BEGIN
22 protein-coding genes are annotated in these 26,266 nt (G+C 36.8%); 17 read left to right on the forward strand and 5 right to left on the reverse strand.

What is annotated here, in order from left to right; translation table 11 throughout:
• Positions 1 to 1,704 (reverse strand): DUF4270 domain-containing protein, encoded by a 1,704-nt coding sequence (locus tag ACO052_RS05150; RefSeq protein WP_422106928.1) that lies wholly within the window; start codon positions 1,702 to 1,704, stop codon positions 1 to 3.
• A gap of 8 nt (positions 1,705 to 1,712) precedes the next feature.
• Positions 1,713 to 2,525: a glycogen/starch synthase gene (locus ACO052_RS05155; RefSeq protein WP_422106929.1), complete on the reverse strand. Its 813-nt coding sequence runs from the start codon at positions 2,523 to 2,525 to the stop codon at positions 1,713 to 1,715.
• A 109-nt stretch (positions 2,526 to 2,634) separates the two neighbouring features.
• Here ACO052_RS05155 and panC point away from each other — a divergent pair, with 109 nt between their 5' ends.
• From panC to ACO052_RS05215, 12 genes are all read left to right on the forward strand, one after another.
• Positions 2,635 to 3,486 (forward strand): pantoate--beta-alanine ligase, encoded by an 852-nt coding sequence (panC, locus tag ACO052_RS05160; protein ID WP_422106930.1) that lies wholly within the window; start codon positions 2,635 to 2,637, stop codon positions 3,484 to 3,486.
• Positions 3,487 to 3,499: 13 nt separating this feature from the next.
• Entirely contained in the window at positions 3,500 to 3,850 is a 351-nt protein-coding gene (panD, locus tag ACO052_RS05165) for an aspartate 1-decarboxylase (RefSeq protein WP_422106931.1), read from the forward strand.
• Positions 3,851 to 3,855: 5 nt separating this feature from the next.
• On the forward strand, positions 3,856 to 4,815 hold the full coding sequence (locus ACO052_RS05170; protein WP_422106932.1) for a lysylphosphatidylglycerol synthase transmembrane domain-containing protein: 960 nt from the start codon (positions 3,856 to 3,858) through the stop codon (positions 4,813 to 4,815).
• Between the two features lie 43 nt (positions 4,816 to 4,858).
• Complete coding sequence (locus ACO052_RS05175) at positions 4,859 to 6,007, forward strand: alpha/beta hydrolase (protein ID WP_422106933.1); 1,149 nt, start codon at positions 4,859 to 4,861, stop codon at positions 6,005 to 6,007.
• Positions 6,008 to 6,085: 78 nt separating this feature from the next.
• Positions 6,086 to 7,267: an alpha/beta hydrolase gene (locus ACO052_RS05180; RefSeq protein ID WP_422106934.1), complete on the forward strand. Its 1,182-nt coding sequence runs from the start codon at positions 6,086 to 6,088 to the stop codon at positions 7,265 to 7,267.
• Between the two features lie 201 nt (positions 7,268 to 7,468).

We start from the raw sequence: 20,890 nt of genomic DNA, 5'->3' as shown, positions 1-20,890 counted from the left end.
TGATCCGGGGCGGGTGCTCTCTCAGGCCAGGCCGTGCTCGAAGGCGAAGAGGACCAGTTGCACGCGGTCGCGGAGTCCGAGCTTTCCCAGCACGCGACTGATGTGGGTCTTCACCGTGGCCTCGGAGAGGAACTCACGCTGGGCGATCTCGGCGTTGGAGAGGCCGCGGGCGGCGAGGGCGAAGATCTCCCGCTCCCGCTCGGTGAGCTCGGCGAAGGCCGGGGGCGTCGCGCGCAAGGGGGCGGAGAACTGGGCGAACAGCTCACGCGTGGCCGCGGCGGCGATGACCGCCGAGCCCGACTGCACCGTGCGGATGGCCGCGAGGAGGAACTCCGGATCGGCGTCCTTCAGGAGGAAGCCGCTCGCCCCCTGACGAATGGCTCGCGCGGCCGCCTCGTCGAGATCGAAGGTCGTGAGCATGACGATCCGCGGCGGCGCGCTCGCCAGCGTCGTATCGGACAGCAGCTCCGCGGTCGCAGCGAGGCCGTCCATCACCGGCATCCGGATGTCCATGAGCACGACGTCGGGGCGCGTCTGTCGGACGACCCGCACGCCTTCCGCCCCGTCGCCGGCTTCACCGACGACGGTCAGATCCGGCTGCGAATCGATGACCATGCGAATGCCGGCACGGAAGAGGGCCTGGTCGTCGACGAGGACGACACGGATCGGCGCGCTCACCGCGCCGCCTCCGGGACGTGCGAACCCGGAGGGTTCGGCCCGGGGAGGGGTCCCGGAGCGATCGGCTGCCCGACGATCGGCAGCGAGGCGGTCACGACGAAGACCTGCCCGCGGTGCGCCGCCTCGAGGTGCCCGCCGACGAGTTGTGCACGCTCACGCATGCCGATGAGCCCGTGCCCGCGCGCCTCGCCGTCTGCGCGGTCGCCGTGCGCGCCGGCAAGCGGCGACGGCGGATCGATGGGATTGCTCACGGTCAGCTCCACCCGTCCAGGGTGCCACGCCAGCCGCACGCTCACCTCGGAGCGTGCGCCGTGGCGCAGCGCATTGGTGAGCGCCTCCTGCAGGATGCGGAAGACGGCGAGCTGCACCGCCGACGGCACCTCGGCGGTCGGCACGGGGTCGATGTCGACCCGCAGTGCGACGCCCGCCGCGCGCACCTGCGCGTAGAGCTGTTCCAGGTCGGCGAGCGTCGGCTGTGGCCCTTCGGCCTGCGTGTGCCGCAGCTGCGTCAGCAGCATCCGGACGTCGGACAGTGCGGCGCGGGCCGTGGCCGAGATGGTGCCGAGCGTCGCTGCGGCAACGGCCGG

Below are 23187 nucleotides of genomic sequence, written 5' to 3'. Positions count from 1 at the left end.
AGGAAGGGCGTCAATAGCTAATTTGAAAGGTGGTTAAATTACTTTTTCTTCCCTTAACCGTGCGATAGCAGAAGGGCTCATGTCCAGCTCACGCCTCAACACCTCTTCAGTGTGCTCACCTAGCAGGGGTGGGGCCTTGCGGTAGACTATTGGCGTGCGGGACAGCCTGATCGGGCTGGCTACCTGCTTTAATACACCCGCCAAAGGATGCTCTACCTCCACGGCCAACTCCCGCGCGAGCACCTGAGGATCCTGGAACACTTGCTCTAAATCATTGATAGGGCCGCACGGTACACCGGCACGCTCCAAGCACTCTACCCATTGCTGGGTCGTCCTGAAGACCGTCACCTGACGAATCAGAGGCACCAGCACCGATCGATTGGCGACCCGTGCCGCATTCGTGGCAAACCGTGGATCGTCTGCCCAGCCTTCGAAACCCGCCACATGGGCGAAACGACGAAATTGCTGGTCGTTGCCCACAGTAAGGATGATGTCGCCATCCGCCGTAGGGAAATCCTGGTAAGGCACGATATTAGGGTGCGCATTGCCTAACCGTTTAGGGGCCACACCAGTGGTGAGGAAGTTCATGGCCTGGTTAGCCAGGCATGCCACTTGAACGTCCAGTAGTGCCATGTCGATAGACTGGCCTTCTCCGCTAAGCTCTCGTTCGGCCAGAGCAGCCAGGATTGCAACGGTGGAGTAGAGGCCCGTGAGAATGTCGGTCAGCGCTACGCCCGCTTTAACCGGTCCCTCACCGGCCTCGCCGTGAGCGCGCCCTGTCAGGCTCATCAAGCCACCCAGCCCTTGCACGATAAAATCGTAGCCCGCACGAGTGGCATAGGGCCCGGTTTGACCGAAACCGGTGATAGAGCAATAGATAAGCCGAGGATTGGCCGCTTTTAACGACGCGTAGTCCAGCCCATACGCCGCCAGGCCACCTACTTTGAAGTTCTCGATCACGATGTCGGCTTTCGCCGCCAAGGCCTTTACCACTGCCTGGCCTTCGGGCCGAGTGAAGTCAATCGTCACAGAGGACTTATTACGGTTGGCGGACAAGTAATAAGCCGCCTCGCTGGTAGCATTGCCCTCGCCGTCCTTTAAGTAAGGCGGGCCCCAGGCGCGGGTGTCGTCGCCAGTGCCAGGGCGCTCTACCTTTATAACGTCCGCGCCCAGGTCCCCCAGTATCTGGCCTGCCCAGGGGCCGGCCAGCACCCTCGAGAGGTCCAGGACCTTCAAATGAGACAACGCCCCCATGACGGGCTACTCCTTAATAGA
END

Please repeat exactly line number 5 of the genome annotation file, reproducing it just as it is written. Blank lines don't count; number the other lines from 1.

• Positions 1,713 to 2,525: a glycogen/starch synthase gene (locus ACO052_RS05155; RefSeq protein WP_422106929.1), complete on the reverse strand. Its 813-nt coding sequence runs from the start codon at positions 2,523 to 2,525 to the stop codon at positions 1,713 to 1,715.